They are on the rise, but that might not be such a bad thing.
From McKinsey Quarterly, the business journal of McKinsey & Company.
1. The Fed controls interest rates.
Yes, the Federal Reserve can change its federal funds rate—the overnight rate charged on loans between banks—and those shifts affect short-term rates on business loans and consumer loans. But long-term interest rates, such as those on a ten-year Treasury bond or a 30-year mortgage, are determined by the markets and influenced by inflation trends, government budget deficits, and the overall demand for and supply of capital over time.
The limits of the Fed’s powers were apparent recently when it began its second round of “quantitative easing,” an effort to lower long-term rates by pumping more money into the economy. Those rates did fall in the weeks leading up to the program’s launch in November, but they rose sharply soon afterward. Why?
First, signs of a strengthening economy prompted many analysts to raise their growth forecasts for this year, implying that the demand for capital will rise as well—and greater demand for capital translates into higher rates. Second, the tax-cut deal that the White House and congressional leaders struck in December will boost government borrowing this year, adding to the demand for capital. Finally, some investors worry that, as the economy gains momentum, the Fed’s program could lead to rising inflation, and such fears could lead to higher interest rates.
2. Low interest rates are here to stay.
Not so. Interest rates are headed higher, and not just because the Fed will eventually raise short-term rates once the economy speeds up. Our recent research shows that the global demand for capital is rising fast as emerging markets embark on one of the biggest building booms in history. Rapid economic growth and urbanization in developing nations, particularly China, is fueling demand for housing, roads, ports, water and power systems, machinery, and equipment. Global investment demand could rise to $24 trillion per year by 2030, from $11 trillion today.
Meanwhile, global saving is unlikely to rise as quickly, as countries around the world spend more on pensions, health care, and other needs of their aging populations. In some forecasts, global saving will fall short of investment demand by as much as $2.4 trillion in 2030. And because, by definition, savings and investment must equal each other, the gap will push interest rates up.
3. US policy makers should keep rates low so consumers will spend more and boost the economy.
American households are now saving more than they were during the recent credit bubble; the personal savings rate increased to nearly 6 percent in 2010, from 2 percent in 2007. Not only does this help people save for retirement, it’s also good for the nation’s long-term economic health: higher national savings will help fund more national investment. If anything, policy makers should encourage consumers to save even more.
But wouldn’t more personal saving dampen economic growth? Not if corporations and the government increase investments that expand the nation’s capacity to produce more and better goods and services. We’ve invested too little in the past, particularly in infrastructure. The American Society of Civil Engineers estimates that the United States needs to spend an additional $2.2 trillion over five years—on top of our current $400 billion annual investment—on transportation, water, energy, schools, waste disposal, and public parks, to renew the nation’s crumbling infrastructure and help meet growing demand.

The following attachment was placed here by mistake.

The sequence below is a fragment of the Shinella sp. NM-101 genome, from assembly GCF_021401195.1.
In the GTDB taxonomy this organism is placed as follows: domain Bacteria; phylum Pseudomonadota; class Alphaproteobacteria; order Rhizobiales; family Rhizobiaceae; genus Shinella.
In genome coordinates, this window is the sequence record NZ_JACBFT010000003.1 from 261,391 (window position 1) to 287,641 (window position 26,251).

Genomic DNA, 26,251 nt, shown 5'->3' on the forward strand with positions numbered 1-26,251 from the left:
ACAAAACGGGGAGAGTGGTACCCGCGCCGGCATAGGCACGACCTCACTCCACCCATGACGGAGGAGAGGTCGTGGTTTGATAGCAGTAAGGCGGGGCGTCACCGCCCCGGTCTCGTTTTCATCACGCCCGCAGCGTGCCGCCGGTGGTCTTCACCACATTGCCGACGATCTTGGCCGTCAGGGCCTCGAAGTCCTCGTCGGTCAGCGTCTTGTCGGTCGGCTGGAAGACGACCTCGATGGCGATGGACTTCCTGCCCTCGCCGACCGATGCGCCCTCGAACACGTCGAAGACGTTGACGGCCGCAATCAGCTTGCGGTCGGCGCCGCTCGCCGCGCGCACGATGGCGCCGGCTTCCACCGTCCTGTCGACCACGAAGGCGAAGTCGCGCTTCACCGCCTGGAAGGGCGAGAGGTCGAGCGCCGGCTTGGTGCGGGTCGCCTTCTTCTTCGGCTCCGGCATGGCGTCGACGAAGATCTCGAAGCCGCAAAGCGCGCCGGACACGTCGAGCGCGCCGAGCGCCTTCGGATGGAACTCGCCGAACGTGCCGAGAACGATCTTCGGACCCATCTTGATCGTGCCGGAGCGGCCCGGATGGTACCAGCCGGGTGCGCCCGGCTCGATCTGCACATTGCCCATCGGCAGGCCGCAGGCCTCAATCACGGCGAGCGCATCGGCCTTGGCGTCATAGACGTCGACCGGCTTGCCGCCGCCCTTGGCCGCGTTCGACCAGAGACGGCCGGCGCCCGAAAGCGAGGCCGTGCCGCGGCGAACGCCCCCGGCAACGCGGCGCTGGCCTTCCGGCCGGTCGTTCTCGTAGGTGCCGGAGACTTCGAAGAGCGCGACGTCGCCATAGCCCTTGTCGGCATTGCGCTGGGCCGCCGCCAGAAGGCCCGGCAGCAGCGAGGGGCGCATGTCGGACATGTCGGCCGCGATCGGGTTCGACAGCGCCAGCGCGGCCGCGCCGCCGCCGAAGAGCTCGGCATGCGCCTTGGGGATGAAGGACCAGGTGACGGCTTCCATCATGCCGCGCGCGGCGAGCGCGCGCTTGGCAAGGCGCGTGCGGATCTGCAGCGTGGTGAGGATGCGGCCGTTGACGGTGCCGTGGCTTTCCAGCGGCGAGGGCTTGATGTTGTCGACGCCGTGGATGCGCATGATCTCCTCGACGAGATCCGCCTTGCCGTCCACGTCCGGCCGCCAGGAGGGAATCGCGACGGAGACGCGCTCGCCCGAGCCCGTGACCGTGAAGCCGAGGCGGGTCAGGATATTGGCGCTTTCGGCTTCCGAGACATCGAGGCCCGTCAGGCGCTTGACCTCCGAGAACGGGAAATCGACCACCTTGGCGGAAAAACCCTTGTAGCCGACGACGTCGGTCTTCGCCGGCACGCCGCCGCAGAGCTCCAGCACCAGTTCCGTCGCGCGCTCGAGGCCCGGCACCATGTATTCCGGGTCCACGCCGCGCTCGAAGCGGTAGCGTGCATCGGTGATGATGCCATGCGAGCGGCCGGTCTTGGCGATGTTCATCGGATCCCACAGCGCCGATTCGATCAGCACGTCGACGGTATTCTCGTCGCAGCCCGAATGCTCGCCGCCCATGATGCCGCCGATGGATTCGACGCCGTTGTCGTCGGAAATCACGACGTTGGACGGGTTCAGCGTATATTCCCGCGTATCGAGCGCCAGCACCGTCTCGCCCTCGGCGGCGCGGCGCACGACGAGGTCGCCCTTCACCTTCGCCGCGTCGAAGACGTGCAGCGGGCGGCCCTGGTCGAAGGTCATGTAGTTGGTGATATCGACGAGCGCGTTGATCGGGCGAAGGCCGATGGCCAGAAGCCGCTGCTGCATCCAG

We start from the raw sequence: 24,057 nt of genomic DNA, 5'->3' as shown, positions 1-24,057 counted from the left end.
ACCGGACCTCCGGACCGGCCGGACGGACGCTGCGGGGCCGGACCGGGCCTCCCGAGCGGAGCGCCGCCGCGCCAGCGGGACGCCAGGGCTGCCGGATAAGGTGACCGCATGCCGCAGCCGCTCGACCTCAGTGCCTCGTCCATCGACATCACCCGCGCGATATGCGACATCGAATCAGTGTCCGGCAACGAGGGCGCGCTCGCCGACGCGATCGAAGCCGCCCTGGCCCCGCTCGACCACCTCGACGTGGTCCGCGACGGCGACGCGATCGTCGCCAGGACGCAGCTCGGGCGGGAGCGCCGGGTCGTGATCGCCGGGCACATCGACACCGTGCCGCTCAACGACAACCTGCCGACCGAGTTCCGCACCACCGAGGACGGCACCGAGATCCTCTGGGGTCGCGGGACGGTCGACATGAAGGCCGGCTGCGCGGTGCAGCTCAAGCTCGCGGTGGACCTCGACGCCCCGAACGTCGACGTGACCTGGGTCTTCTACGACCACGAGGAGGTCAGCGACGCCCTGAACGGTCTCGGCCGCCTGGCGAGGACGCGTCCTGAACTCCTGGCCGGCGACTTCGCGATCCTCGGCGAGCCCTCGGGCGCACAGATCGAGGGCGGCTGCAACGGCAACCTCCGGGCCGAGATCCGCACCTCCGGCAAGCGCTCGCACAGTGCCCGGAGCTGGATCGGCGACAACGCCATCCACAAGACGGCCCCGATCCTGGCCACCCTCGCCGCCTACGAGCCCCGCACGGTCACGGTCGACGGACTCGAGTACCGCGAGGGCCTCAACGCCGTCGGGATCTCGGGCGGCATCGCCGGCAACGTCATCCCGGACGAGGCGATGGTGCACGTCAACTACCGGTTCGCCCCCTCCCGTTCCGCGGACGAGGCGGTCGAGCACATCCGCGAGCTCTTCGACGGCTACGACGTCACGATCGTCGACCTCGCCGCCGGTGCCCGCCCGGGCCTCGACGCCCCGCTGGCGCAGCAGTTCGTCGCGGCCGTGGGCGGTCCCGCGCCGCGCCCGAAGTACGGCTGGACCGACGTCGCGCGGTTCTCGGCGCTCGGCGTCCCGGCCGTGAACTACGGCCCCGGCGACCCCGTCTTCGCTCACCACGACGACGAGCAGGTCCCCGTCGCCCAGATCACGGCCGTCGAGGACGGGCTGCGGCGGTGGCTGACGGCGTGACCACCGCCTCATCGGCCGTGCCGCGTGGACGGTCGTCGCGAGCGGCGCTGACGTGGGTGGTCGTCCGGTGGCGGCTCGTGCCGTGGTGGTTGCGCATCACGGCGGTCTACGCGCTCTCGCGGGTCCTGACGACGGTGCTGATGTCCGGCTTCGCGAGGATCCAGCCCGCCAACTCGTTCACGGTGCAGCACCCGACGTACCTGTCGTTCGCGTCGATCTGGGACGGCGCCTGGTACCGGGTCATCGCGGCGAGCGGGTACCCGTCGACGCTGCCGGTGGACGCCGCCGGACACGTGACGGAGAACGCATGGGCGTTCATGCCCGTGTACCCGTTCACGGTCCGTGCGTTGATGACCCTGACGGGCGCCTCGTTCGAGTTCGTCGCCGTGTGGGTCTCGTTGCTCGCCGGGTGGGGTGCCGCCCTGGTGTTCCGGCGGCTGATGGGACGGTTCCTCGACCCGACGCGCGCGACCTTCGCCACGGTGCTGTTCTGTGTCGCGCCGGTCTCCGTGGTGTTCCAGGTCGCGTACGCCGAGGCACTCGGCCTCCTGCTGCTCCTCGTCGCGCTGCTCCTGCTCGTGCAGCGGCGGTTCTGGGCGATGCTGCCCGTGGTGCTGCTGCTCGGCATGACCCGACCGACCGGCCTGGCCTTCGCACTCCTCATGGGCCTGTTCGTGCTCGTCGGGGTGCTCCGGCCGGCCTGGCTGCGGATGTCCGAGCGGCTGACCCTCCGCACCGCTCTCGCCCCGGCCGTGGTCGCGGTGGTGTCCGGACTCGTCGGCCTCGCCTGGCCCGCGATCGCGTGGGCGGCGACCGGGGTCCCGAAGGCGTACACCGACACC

These kinds of investments would provide additional fuel for economic growth, offsetting slower gains in consumer spending. And now is the time to start, while interest rates are still near historically low levels.
4. The mortgage interest deduction is necessary to support the housing market and the economy.
Hardly. The deduction is a favorite among homeowners, real-estate agents, and lenders, but its broader economic benefits are debatable.
Under current law, US taxpayers can deduct their interest payments on up to $1 million in mortgage debt on both their primary residences and their second homes, and can also deduct their interest payments on up to $100,000 in home-equity loans. The law thus lowers the cost of homeownership and creates incentives to take on extra mortgage debt—spurring the real-estate and finance industries as well as consumer spending.
But these gains come at a cost: The deduction lowers federal revenues (by a projected $104 billion in 2011), thereby adding to the budget deficit. It also encourages households to take on more debt than they would otherwise and thus helped feed the housing bubble that led to the financial crisis. Canada, by contrast, has no such mortgage tax deduction, and its housing market is healthier and less leveraged, avoiding US-style booms and busts. The proposal by President Obama’s fiscal commission to sharply limit the mortgage interest deduction was a step in the right direction.
5. Higher interest rates are bad for the economy.
Actually, in several ways, somewhat higher interest rates would be better for the economy than the extremely low rates of recent years. They would benefit savers (particularly retirees and pension funds) and therefore encourage greater household saving.
They would also limit financial bubbles, restraining speculative and heavily leveraged investment while encouraging more investment that would actually raise the economy’s potential growth rate, such as expanding the country’s broadband network, developing new green technologies, and rebuilding aging infrastructure.
Higher rates would also focus executives’ attention on the return that companies earn on their capital, prodding them to make sure they get more bang for each buck. This could boost the nation’s productivity, which is the key to raising standards of living over time.